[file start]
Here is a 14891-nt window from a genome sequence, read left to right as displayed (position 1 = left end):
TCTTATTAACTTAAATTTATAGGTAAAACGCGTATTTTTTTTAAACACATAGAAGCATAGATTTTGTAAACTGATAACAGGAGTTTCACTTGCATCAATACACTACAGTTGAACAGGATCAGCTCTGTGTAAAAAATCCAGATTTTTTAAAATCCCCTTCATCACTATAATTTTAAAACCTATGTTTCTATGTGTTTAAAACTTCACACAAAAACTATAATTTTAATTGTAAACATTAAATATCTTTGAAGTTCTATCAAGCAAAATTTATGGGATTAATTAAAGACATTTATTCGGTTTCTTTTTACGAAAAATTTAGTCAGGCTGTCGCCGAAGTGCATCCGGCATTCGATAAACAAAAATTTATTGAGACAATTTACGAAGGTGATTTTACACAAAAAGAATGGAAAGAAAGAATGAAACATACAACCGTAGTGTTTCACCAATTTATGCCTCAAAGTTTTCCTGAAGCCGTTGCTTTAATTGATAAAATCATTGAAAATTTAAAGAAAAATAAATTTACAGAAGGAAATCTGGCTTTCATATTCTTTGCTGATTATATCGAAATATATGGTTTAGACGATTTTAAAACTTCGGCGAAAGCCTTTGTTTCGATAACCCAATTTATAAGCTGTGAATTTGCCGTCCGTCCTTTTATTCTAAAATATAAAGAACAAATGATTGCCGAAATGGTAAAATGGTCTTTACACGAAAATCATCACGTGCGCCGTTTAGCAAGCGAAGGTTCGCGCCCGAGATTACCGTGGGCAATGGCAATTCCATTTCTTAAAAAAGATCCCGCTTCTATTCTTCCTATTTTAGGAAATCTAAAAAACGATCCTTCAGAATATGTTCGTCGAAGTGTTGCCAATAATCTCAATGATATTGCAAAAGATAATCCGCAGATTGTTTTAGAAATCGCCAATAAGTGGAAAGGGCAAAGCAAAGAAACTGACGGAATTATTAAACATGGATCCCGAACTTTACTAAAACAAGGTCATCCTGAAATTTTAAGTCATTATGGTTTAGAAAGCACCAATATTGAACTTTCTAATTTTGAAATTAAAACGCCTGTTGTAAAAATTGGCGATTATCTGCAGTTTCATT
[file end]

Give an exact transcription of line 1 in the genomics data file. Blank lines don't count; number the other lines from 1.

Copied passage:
Here is a 14891-nt window from a genome sequence, read left to right as displayed (position 1 = left end):